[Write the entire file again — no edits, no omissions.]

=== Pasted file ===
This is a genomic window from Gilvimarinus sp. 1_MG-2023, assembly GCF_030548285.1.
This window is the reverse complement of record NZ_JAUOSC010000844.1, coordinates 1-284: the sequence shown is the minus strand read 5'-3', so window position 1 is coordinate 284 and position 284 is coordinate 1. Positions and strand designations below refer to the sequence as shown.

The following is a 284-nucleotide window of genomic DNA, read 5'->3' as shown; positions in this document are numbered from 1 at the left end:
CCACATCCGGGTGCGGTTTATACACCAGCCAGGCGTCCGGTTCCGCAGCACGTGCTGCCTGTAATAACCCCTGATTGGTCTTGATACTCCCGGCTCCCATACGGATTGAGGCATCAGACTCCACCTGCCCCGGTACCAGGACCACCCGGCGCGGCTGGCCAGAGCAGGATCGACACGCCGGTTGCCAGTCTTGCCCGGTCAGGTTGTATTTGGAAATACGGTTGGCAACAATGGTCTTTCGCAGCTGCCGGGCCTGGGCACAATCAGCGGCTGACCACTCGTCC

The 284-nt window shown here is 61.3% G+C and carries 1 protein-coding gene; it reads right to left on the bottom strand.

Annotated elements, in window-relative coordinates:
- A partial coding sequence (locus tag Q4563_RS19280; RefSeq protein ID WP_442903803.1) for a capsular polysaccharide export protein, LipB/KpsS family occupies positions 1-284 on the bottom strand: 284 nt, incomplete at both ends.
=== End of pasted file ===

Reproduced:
This is a genomic window from Gilvimarinus sp. 1_MG-2023, assembly GCF_030548285.1.
This window is the reverse complement of record NZ_JAUOSC010000844.1, coordinates 1-284: the sequence shown is the minus strand read 5'-3', so window position 1 is coordinate 284 and position 284 is coordinate 1. Positions and strand designations below refer to the sequence as shown.

The following is a 284-nucleotide window of genomic DNA, read 5'->3' as shown; positions in this document are numbered from 1 at the left end:
CCACATCCGGGTGCGGTTTATACACCAGCCAGGCGTCCGGTTCCGCAGCACGTGCTGCCTGTAATAACCCCTGATTGGTCTTGATACTCCCGGCTCCCATACGGATTGAGGCATCAGACTCCACCTGCCCCGGTACCAGGACCACCCGGCGCGGCTGGCCAGAGCAGGATCGACACGCCGGTTGCCAGTCTTGCCCGGTCAGGTTGTATTTGGAAATACGGTTGGCAACAATGGTCTTTCGCAGCTGCCGGGCCTGGGCACAATCAGCGGCTGACCACTCGTCC

The 284-nt window shown here is 61.3% G+C and carries 1 protein-coding gene; it reads right to left on the bottom strand.

Annotated elements, in window-relative coordinates:
- A partial coding sequence (locus tag Q4563_RS19280; RefSeq protein ID WP_442903803.1) for a capsular polysaccharide export protein, LipB/KpsS family occupies positions 1-284 on the bottom strand: 284 nt, incomplete at both ends.